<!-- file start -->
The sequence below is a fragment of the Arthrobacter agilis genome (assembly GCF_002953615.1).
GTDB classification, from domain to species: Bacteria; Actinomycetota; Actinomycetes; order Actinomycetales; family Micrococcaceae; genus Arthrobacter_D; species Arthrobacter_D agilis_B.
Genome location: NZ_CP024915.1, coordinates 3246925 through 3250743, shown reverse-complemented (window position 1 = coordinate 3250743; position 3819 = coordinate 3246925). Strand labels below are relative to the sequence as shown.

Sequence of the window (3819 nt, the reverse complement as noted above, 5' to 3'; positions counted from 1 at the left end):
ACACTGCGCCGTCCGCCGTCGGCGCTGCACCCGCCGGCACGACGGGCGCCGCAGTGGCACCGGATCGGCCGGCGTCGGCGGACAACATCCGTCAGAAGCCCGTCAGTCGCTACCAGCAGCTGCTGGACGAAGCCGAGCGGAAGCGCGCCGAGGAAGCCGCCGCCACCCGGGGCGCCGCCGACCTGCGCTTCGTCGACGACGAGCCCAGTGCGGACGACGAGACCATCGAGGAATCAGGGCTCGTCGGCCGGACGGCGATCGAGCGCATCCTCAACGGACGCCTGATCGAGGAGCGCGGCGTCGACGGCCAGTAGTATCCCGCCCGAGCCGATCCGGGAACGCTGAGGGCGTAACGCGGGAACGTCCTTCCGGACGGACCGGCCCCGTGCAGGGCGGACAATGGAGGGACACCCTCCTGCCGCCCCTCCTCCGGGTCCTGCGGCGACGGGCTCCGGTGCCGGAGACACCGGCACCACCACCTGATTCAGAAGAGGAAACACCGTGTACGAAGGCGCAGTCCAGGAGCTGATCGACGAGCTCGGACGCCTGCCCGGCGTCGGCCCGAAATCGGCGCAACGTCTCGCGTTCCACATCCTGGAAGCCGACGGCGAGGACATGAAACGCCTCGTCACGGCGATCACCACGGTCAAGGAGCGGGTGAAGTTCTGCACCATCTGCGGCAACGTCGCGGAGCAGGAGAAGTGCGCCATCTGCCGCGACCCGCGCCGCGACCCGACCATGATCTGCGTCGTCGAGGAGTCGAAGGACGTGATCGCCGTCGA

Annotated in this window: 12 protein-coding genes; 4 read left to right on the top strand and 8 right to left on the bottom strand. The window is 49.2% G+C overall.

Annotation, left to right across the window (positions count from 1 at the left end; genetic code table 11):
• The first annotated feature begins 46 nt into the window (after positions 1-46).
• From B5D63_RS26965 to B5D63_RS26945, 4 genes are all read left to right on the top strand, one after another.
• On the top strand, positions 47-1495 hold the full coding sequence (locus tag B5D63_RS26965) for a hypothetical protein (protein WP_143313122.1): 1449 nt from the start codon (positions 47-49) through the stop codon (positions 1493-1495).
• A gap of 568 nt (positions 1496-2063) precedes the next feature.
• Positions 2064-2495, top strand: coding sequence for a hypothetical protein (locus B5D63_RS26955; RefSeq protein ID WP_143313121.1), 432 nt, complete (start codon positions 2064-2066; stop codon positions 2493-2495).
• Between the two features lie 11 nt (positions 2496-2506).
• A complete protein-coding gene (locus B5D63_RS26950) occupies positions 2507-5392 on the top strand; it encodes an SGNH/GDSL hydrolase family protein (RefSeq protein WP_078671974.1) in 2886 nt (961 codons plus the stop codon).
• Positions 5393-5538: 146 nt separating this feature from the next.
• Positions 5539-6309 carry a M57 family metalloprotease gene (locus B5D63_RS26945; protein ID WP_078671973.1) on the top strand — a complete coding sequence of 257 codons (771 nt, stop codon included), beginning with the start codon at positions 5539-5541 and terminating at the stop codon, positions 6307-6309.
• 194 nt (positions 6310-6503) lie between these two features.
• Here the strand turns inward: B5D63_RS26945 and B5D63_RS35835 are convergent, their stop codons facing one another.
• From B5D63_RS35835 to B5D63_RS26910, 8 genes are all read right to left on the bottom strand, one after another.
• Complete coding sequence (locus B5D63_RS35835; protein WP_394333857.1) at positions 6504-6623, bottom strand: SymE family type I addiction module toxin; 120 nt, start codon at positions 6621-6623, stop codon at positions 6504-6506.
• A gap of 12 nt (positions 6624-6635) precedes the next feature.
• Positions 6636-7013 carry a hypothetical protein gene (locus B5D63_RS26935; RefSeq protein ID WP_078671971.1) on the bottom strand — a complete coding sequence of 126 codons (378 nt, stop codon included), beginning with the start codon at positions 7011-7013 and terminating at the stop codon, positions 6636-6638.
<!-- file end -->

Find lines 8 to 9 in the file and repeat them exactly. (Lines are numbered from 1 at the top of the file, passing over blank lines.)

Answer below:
• The first annotated feature begins 46 nt into the window (after positions 1-46).
• From B5D63_RS26965 to B5D63_RS26945, 4 genes are all read left to right on the top strand, one after another.